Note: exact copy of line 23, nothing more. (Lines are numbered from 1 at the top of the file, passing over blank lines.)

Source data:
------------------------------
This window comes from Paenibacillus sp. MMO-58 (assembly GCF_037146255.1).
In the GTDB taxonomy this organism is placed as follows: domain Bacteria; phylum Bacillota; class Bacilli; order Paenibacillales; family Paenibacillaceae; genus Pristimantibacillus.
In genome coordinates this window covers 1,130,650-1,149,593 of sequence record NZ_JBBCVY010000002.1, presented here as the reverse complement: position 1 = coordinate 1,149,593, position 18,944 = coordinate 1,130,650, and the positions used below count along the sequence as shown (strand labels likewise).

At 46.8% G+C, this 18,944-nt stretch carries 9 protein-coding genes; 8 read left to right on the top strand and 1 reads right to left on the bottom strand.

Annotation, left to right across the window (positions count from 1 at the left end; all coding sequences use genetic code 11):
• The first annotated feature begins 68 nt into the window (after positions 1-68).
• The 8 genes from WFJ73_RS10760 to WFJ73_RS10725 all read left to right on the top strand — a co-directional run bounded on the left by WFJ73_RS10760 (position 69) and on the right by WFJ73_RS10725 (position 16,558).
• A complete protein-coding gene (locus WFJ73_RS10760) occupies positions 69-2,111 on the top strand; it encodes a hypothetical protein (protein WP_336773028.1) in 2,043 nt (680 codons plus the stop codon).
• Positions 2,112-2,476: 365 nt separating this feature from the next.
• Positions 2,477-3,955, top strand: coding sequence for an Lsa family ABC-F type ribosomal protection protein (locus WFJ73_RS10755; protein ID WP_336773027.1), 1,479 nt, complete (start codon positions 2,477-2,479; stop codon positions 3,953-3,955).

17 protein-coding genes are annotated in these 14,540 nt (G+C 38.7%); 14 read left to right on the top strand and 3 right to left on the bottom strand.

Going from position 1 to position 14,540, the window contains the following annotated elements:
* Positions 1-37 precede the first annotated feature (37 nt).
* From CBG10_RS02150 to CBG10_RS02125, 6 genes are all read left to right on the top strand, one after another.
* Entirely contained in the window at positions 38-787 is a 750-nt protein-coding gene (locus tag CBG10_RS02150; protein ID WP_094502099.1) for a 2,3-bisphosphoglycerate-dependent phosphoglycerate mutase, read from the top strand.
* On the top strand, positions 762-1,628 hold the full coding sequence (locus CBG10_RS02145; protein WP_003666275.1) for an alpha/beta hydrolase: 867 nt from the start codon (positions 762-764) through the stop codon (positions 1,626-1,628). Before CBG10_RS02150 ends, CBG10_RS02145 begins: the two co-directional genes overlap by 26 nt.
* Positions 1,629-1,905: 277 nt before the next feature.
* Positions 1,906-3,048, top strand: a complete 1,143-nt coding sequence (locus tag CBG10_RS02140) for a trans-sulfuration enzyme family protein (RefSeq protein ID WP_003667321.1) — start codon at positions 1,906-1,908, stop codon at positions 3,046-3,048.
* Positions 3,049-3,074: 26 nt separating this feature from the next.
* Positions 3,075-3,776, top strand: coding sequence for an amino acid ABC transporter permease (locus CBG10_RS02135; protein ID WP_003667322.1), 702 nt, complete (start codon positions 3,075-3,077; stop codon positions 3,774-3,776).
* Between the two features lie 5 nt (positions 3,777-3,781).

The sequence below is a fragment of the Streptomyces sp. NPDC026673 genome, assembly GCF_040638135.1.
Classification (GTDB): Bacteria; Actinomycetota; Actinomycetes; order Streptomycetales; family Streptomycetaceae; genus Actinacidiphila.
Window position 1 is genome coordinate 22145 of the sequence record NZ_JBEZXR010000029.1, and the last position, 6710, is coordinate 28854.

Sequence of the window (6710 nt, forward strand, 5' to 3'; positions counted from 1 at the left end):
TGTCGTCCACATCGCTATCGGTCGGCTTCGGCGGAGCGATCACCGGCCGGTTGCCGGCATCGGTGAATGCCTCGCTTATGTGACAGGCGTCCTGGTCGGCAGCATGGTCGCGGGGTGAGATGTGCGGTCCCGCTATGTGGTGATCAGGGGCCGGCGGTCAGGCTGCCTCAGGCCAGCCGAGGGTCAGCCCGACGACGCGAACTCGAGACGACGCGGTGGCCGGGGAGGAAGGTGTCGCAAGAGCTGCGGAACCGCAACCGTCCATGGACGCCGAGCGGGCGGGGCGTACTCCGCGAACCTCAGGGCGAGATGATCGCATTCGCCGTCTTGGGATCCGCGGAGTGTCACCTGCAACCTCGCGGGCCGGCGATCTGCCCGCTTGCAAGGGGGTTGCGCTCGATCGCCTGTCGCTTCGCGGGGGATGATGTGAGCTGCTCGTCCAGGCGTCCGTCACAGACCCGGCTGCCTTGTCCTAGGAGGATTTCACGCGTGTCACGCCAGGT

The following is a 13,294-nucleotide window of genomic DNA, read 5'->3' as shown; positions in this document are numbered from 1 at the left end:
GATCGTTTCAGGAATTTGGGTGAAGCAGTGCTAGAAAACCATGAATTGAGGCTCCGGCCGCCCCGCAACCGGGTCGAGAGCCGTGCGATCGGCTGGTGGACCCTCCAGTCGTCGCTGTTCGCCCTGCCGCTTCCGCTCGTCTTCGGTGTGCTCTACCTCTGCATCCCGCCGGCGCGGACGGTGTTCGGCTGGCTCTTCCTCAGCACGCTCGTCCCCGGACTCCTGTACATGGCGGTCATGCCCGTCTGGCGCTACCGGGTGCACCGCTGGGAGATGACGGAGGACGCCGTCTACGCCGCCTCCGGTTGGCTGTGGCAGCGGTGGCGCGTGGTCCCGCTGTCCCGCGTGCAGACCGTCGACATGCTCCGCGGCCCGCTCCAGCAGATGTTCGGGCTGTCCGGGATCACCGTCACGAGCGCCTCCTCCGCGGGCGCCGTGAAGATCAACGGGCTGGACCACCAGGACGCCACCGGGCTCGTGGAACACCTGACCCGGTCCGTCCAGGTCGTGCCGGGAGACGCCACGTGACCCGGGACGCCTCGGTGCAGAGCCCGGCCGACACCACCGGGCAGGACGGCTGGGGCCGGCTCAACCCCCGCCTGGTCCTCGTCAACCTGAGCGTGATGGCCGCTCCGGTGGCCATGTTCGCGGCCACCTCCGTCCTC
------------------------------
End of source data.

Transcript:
Classification (GTDB): Bacteria; Actinomycetota; Actinomycetes; order Streptomycetales; family Streptomycetaceae; genus Actinacidiphila.